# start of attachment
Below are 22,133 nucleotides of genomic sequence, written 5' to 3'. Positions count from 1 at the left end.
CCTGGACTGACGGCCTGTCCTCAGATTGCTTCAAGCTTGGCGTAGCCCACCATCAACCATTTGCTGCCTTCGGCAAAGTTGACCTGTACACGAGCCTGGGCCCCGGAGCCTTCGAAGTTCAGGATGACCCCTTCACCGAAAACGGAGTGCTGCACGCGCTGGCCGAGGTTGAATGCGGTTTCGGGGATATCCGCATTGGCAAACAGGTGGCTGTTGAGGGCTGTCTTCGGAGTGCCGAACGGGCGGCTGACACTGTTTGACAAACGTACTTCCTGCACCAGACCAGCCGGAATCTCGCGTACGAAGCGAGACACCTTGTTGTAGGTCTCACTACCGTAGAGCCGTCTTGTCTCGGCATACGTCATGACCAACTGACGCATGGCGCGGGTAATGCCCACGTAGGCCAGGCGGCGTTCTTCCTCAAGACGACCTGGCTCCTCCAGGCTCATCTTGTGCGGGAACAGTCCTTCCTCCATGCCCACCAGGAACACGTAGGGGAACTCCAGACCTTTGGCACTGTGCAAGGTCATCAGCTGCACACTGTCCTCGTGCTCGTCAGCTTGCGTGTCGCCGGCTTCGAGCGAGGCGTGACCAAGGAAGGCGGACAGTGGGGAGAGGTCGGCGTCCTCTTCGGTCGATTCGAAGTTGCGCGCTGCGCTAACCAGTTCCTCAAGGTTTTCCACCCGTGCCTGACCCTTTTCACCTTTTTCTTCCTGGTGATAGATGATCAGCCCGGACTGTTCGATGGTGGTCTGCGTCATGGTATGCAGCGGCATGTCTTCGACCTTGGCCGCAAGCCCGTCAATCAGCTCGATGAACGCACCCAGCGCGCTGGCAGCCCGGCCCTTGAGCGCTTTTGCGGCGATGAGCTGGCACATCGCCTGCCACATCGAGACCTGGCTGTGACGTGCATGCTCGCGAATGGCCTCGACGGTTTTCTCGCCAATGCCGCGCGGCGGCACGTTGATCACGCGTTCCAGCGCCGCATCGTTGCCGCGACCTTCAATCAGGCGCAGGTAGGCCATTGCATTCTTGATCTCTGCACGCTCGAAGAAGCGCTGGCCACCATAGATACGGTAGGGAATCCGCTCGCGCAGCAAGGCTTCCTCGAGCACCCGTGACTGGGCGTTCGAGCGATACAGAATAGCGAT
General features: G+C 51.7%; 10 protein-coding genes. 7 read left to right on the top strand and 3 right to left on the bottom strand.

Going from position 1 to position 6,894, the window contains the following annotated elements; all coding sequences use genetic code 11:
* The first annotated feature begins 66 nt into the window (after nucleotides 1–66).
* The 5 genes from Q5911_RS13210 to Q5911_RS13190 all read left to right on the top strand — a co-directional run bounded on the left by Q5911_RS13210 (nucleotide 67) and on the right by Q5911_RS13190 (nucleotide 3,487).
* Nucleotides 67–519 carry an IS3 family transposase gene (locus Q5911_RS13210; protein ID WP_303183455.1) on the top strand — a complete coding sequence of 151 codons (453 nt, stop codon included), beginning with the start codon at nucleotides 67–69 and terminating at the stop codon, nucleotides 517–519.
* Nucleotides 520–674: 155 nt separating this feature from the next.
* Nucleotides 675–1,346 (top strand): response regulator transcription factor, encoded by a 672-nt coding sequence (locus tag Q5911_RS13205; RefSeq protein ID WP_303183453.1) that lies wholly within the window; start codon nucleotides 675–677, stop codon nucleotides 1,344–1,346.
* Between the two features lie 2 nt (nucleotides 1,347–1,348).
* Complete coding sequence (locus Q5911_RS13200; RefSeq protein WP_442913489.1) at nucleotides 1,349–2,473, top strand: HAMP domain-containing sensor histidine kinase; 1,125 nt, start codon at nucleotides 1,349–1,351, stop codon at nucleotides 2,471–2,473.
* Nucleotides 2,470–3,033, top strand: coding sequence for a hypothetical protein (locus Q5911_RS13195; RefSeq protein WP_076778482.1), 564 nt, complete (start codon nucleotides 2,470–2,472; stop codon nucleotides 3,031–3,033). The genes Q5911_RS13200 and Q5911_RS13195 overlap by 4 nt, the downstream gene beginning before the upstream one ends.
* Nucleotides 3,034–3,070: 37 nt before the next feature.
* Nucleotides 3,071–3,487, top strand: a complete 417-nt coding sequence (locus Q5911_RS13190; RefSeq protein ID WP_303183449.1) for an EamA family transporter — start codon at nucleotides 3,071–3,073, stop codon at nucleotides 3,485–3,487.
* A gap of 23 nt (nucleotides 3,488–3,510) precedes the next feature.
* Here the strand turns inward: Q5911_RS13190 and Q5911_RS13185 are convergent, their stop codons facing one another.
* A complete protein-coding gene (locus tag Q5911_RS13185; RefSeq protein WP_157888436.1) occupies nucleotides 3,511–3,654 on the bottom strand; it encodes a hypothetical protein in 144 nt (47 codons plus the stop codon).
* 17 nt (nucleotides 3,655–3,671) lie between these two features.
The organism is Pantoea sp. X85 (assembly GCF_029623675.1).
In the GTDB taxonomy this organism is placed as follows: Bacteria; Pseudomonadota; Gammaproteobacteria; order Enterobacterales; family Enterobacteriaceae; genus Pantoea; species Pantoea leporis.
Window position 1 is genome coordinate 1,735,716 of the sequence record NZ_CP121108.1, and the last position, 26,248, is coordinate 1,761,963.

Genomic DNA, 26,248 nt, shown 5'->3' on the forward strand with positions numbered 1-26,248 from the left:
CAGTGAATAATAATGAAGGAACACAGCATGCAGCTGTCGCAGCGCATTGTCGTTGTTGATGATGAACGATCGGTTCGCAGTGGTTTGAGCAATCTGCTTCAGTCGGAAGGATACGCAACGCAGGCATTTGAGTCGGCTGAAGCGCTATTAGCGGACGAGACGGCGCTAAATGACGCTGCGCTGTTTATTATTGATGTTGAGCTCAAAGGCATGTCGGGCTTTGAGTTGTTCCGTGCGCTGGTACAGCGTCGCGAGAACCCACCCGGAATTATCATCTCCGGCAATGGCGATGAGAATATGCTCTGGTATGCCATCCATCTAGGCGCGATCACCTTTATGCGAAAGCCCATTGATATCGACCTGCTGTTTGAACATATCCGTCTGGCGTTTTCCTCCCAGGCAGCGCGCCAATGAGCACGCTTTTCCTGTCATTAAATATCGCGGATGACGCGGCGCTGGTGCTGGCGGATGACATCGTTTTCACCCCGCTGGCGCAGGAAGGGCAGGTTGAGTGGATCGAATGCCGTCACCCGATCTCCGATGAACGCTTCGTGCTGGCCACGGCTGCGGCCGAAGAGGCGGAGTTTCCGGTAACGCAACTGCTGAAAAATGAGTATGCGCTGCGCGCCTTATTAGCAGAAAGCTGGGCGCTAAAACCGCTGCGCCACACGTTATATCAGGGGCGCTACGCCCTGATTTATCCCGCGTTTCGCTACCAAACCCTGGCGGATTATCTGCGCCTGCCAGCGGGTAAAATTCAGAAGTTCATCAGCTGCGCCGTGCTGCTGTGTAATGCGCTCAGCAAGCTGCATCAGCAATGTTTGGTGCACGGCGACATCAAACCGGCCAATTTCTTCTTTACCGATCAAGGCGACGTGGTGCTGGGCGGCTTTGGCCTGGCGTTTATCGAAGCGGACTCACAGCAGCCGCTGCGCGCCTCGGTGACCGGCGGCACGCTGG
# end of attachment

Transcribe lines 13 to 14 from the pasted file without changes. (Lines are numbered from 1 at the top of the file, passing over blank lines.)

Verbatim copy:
* Nucleotides 3,034–3,070: 37 nt before the next feature.
* Nucleotides 3,071–3,487, top strand: a complete 417-nt coding sequence (locus Q5911_RS13190; RefSeq protein ID WP_303183449.1) for an EamA family transporter — start codon at nucleotides 3,071–3,073, stop codon at nucleotides 3,485–3,487.